"A lot of these powerful politicians have front men who launder money for them and take care of the books; many are well known to be connected to particular politicians," he said. "Buhari can go after those individuals rather than the biggest politicians with a not-so-subtle message to kingpins behind these individuals."
State and local accountability
Besides corruption in government agencies, Buhari has also indicated he is willing to tackle the lack of accountability by state and local governments that rely on revenues from the central government.
Patrick Smith, the editor of the influential publications Africa Confidential and Africa Report, says governors of states enjoy wide powers. And a few states (like Rivers, Lagos and Kano) have budgets larger than many African economies.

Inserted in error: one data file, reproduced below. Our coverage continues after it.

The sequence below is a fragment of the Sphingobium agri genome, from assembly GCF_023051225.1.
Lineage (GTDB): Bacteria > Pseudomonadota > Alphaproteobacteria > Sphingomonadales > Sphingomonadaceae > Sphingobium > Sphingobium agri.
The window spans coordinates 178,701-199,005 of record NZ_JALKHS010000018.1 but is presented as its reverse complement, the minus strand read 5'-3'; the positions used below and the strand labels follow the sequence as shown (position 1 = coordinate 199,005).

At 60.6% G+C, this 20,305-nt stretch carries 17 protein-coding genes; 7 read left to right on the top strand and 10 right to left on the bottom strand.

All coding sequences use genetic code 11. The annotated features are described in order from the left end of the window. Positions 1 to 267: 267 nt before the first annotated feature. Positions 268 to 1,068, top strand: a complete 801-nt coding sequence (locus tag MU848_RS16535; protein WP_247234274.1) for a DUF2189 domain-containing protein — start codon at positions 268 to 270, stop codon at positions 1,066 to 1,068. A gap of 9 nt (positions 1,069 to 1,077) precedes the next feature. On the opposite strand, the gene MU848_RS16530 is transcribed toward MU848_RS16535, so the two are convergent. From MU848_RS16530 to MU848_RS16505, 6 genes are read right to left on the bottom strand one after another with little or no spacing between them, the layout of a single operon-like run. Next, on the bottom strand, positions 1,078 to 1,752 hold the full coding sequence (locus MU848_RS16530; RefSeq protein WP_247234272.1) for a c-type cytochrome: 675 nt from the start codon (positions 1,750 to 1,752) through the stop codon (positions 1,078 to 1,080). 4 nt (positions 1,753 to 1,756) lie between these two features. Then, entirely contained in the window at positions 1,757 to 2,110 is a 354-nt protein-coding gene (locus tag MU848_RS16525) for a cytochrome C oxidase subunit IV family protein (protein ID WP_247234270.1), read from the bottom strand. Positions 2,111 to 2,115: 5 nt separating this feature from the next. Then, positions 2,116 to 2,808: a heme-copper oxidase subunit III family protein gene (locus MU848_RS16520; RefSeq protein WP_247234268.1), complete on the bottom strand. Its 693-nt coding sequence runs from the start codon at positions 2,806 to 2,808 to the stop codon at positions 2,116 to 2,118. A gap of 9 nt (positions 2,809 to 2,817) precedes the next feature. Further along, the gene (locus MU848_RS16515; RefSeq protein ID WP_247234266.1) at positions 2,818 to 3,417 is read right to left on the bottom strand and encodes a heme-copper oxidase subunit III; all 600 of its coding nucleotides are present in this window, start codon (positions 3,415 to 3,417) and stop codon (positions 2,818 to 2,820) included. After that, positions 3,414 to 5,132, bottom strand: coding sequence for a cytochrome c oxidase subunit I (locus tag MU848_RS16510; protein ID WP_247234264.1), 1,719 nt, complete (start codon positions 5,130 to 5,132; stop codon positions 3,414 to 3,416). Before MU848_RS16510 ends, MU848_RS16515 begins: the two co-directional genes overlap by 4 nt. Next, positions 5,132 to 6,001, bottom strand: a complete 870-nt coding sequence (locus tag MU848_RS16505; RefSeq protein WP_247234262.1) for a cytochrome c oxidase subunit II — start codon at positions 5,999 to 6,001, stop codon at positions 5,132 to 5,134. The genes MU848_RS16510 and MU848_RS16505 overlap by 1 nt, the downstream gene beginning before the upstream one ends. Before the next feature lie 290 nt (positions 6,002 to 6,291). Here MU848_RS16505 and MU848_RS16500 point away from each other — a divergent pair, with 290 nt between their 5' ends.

"Buhari is saying they are going to have to take a very close look at government’s overall commitments to the country at national, state and local government levels and be very careful what goes out," said Smith. "The governors are going to find that their own funds are going to be much more carefully monitored and closely rationed. Buhari has also made clear he is not going to run up the country’s debts simply to finance state governments -- there will be a generalized crackdown on state [and local] expenditure."
"So the message," he continued, "is tougher financial management, better regulation, and better surveillance on how the money is spent; and getting the best value for money for Nigerian citizens."
Smith said the ruling APC met recently in Abuja to discuss government reforms. One of leading spokesmen was the governor of Kaduna State, Nasir el-Rufai.